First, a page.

U.S. high school graduation rates are soaring. President Obama announced in October that the 2014-2015 rate was up to 83 percent in a fifth straight record-setting year. The D.C. public schools’ increase was the greatest anywhere, from 53 percent to 69 percent.
Sadly, as impressive as these numbers seem, there is no research indicating they reveal any learning gains in our high schools. Because of an accelerating use of a shortcut to graduation called credit recovery — used by 88 percent of school districts — most if not all of this much-publicized high school improvement might be an illusion.
I asked Russell Rumberger, a leading expert on high school dynamics, what he thinks of credit recovery. In many schools, these quick fixes allow students to substitute a few weeks of work online for a course that usually takes months in a classroom.
Rumberger said research on credit recovery generally “suffers from poor designs, which means it’s hard to draw strong conclusions and most research is carried out in higher education, not K-12.”
The most relevant data Rumberger found compared student experiences in online and in traditional classroom versions of Algebra I during summer school sessions for 1,224 Chicago students who had previously failed the course. The students in the online course found it more difficult and had more negative attitudes about math than the students who were face-to-face with a teacher. The online students also had lower assessment scores than those in the traditional course. Both groups had similarly poor records in subsequent math courses.
The crucial difference between this study and what often happens in high schools is that the online and face-to-face students in the Chicago study by the American Institutes for Research spent the same amount of time in the course. Online credit recovery courses can “require less time and involve less work than a regular classroom course,” said Rumberger, a professor at the University of California at Santa Barbara. He wrote the 2011 book “Dropping Out” and directs the California Dropout Research Project.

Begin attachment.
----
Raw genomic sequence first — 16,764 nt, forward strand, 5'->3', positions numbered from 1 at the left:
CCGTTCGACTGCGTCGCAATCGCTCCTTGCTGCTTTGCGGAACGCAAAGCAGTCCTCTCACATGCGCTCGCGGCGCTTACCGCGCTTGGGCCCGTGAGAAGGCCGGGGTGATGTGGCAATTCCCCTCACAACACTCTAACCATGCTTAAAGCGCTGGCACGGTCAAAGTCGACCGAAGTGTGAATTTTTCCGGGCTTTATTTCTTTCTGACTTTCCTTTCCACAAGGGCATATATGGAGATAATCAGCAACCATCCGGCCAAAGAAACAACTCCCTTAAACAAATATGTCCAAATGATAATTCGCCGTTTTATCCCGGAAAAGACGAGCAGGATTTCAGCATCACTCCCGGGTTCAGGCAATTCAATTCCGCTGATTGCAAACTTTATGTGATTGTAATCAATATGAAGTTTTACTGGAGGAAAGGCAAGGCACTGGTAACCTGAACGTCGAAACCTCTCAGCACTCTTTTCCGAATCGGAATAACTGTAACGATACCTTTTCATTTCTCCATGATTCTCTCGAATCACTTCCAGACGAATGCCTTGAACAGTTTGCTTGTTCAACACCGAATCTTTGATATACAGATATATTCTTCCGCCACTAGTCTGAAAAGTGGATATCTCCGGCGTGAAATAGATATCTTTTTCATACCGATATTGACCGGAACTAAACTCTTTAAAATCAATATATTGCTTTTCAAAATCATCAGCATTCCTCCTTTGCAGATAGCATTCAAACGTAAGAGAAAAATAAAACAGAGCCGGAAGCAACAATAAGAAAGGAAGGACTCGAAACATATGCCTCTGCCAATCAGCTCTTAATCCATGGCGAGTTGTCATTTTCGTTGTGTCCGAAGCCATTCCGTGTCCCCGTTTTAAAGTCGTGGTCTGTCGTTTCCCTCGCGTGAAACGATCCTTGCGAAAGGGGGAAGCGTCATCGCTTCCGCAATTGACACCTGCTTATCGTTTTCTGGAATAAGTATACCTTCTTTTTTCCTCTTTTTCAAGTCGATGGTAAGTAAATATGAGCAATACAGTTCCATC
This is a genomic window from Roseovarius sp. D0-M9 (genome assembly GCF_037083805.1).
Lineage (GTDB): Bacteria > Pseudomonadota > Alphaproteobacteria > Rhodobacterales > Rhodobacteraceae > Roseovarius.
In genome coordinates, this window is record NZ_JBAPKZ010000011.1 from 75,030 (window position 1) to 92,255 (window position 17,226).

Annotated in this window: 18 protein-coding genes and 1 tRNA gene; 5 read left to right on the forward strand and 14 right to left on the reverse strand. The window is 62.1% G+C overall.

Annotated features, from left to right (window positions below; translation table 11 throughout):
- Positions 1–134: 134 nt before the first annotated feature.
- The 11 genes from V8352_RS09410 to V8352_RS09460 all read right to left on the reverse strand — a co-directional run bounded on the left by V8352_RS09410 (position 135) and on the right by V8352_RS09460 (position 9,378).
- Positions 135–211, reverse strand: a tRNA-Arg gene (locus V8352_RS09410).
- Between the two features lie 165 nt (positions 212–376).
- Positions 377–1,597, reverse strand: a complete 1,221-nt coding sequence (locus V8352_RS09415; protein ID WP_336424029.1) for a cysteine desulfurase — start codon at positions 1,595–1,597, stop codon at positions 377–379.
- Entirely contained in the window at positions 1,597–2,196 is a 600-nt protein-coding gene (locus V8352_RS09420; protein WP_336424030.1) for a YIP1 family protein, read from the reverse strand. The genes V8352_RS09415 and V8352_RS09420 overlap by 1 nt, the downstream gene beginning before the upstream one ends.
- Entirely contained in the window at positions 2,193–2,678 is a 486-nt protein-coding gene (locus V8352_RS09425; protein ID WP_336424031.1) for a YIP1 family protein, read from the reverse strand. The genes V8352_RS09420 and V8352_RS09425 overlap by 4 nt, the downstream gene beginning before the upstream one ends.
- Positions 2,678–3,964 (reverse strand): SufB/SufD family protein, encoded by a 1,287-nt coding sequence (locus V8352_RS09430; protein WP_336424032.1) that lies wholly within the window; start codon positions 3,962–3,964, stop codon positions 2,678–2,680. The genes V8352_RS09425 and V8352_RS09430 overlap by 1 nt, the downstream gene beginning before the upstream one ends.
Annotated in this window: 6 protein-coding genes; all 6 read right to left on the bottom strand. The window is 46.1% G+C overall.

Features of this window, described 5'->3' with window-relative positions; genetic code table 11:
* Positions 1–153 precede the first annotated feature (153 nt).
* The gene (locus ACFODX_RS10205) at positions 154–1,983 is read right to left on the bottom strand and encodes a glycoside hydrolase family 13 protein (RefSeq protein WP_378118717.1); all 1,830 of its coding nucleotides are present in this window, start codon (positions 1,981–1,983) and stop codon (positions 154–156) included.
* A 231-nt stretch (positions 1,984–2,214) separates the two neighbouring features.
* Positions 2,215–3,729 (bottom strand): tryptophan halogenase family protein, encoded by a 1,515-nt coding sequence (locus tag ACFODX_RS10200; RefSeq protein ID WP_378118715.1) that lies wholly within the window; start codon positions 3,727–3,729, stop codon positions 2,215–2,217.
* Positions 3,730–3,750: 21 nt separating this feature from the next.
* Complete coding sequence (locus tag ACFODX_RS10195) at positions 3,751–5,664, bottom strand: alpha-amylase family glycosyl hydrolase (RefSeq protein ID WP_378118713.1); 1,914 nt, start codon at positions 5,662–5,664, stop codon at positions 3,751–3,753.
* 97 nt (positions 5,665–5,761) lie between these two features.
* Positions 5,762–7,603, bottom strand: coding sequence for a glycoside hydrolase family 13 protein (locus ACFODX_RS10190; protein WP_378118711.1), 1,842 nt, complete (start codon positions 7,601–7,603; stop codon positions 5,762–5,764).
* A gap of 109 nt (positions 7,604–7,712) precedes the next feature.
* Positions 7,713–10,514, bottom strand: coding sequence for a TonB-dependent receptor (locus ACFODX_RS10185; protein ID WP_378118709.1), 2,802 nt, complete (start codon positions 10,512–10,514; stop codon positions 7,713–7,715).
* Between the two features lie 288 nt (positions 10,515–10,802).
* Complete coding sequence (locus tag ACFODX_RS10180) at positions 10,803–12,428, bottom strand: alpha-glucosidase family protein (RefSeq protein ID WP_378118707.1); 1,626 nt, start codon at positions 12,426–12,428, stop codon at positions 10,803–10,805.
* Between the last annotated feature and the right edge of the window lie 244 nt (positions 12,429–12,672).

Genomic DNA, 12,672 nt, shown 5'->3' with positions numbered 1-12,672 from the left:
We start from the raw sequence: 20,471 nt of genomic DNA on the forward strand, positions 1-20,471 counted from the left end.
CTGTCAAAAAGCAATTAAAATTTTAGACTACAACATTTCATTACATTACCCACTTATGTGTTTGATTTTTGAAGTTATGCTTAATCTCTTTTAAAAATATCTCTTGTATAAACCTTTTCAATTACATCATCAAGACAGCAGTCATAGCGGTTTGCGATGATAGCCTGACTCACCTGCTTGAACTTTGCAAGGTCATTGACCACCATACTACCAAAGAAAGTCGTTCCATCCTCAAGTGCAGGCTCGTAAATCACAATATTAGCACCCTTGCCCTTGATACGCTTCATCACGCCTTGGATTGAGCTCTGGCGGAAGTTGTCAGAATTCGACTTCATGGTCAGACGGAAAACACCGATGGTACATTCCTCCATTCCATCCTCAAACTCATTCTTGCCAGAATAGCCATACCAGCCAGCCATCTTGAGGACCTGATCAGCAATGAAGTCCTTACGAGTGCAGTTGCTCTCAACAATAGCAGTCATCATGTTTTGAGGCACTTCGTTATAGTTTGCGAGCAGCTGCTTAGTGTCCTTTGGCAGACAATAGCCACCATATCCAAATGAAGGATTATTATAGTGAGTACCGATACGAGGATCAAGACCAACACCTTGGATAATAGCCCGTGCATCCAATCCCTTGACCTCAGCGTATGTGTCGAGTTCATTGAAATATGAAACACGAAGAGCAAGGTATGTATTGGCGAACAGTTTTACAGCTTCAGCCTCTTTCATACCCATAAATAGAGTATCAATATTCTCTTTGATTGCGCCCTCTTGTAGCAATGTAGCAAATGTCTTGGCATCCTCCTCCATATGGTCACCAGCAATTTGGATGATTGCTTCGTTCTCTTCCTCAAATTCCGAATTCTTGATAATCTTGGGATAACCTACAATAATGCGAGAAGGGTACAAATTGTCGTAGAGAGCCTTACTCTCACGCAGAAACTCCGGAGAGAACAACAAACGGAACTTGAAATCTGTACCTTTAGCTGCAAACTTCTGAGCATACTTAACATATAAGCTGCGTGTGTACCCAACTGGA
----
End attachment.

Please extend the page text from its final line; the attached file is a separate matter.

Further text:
That isn’t often mentioned when state and local officials announce their latest graduation rates, such as the impressive 87 percent in Maryland and 91 percent in Virginia. Before educators get too excited about the results from credit recovery, they need to assess how much those students have learned in a few weeks compared with those who spend months in class.
A report by the International Association for K-12 Online Learning says “too often credit recovery ‘solutions’ have lowered the bar for passing.” It recommends valid tests of competency before awarding credit, something D.C. officials say they hope to do. Arlington uses credit recovery usually for students well past age 18 or who have had trouble with the law.
To Rumberger, measuring success by graduation rates is highly suspect.
“Students who are passing classes with a ‘D’ grade probably aren’t learning much and are likely not prepared for college and careers,” Rumberger said. “Some research suggests that students need a high school GPA of 2.5 to be ready for college (i.e., don’t need remediation) and have good labor market prospects. So we may be graduating lots of students who are not adequately prepared for the future.”
But until we find ways to engage such students in their classes, credit recovery might be the only way, practically and politically, to get them the high school diplomas they need to get into the workplace. A significant number of 17- and 18-year-olds are so disenchanted with high school that making them stay would be painful and counterproductive.
Credit recovery graduates are better off learning about the working world in real jobs, which they are more likely to get if they have diplomas. Meanwhile, we should restrain our enthusiasm about our rising graduation rates. Those numbers aren’t worth the headlines they are getting. We need to find ways to improve teaching and learning for all students, before they decide high school is not worth the time and trouble and escape any way they can.